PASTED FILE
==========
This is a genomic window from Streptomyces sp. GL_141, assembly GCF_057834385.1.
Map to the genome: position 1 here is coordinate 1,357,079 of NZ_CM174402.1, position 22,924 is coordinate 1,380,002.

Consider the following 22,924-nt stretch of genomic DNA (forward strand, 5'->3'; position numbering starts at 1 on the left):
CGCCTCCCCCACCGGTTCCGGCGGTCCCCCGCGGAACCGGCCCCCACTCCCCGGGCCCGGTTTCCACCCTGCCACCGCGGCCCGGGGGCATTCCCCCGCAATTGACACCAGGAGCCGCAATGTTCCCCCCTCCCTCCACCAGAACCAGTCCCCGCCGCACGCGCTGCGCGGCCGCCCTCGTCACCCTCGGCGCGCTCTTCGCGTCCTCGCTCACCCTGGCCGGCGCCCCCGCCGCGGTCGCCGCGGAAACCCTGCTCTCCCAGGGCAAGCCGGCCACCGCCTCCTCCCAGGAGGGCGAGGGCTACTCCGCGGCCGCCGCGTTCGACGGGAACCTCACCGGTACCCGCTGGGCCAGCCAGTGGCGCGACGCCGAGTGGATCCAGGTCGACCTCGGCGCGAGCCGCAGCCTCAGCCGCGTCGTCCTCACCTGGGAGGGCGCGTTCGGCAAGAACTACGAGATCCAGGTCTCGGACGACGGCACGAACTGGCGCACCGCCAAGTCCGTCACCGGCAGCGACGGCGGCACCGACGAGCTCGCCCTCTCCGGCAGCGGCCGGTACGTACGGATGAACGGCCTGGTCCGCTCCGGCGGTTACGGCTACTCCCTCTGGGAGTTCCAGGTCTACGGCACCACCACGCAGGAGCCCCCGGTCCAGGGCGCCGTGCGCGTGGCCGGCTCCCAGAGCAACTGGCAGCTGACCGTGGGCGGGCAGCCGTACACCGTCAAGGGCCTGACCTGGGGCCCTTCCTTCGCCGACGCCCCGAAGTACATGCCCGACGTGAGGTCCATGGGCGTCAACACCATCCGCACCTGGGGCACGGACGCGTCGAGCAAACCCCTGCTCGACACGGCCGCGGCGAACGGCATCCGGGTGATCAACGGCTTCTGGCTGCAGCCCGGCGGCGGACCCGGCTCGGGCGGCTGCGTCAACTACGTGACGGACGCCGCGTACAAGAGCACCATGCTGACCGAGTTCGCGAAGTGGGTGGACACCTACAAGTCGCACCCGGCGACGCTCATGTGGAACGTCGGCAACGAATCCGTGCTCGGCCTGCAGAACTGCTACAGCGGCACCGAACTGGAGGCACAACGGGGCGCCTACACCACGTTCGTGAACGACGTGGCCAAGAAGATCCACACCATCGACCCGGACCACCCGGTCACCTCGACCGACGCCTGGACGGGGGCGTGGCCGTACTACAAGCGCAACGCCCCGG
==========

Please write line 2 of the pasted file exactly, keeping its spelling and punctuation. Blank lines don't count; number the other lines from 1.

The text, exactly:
Map to the genome: position 1 here is coordinate 1,357,079 of NZ_CM174402.1, position 22,924 is coordinate 1,380,002.